Reports from BDP Leaders and Trainees
By: Rick Astone, PT
In March 2012, the Barefoot Doctors Training School graduated twenty-six students. They completed 540 hours of classroom time over the last three years, besides many hours of experience in the field. Collectively, these twenty-six student Barefoot Doctors saw 3383 patents in 2011 alone! In their logbooks they had listed the diagnoses and treatments given for the patients they saw. This data was extremely helpful in tailoring the training to their specific needs and medical issues for their regions. Malaria was the most commonly treated condition, with 473 cases. In addition, they treated intestinal worms, gastrointestinal problems, and skin diseases.
Part of the course work in 2012 included CHE (Community Health Education) training for the first time. CHE is a well-established organization with proven results in the field of community health. CHE expanded the Barefoot Doctor Program’s heavy emphasis on disease prevention and health education.
In 2012, and with a follow up course in 2013, the Barefoot Doctors received dental training from mPower Approach (mpowerapproach.org) a support ministry dedicated to training indigenous believers in dental, vision, and medical care to empower them to more effectively share the Gospel. mPower holds high standards to certify technicians from their courses. In order to fulfill all of the dental requirements, we conducted a training course in Tanguyii, Burma in March 2013. Eleven of Barefoot Doctors from the 2012 graduating class received full certification in dental extraction and filling.
Our teaching methods in the Barefoot Doctors Program include creative, but simple techniques: using images and visual aids, felt boards, teaching cubes, case studies, student presentations, ARS (audience response system), re-enactments, actual patient’s stories, interactive group activities, the students drawing pictures/calendars/graphs, and Western methods of testing and lectures. Besides treating patients, our goal is to empower the Barefoot Doctor students to teach their fellow villagers. By teaching others, their collective effect in a village and statewide is magnified exponentially. This can equate to significant health improvement in a region and throughout Burma.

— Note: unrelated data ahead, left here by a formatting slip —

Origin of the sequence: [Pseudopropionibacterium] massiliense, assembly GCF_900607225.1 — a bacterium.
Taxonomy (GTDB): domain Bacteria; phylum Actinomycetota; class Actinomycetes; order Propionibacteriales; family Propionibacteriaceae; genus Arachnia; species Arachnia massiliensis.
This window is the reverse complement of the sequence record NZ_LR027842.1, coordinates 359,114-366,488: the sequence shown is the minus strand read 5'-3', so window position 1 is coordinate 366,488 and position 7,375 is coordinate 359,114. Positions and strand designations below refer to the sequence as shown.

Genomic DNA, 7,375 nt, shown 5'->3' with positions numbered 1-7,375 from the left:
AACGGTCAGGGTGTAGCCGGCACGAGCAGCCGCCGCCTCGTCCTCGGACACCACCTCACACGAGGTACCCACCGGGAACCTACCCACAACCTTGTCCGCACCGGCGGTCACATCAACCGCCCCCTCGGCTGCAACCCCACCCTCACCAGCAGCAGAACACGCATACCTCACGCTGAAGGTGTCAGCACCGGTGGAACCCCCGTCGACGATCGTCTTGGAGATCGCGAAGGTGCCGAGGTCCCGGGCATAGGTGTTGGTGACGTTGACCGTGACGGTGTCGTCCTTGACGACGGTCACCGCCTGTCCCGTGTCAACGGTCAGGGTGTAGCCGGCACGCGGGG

Bjorn Nilson MD, MPH, FAAP, AAHIVM, Global Health Specialist, UCSF
Science and religion are the two greatest forces directing the behavior of humanity. The creative and ethical alliance of these two influences is our best hope for altering the evils of human poverty, ignorance, and disease and degradation of the Earthʼs biosphere. Good scientific education and faith based support have come together at Frontier Labourers for Christ (FLC) to train twenty-six Christian village health workers from seven disenfranchised Burmese hill tribes to learn practical health care and sound Christian principles to share with their people.
Our medical instruction takes place at FLC’s, Kalnin Leadership Center, a modern, comfortable training center in rural Northern Thailand. The students participate in morning devotional services and are provided with healthy traditional meals, simple but comfortable housing, recreation facilities and a spacious, well equipped classroom. As medical course director, I am supported by a number of volunteer physicians, nurses, dentists, and Rick Astone, an excellent full-time on-site course administrator. The other instructors have come not only from the US, but Thailand, Burma, and China.
The combination of Christian humility, caring, and conscientiousness of the Barefoot Doctors, with the appropriate use of modern technology (provided by the backing of our Western churches and supporters), allows us all to learn how to diagnose and cure indigenous diseases of Southeast Asia.
All too often religion and science are depicted as opposing forces. We are all aware that both can be the source of evil, but it seems clear to me that people of faith and people of science must work together if we are to navigate the precarious shoals of our common future.
For stories from the Barefoot Doctors trainees, see the 2012 Frontier Messenger.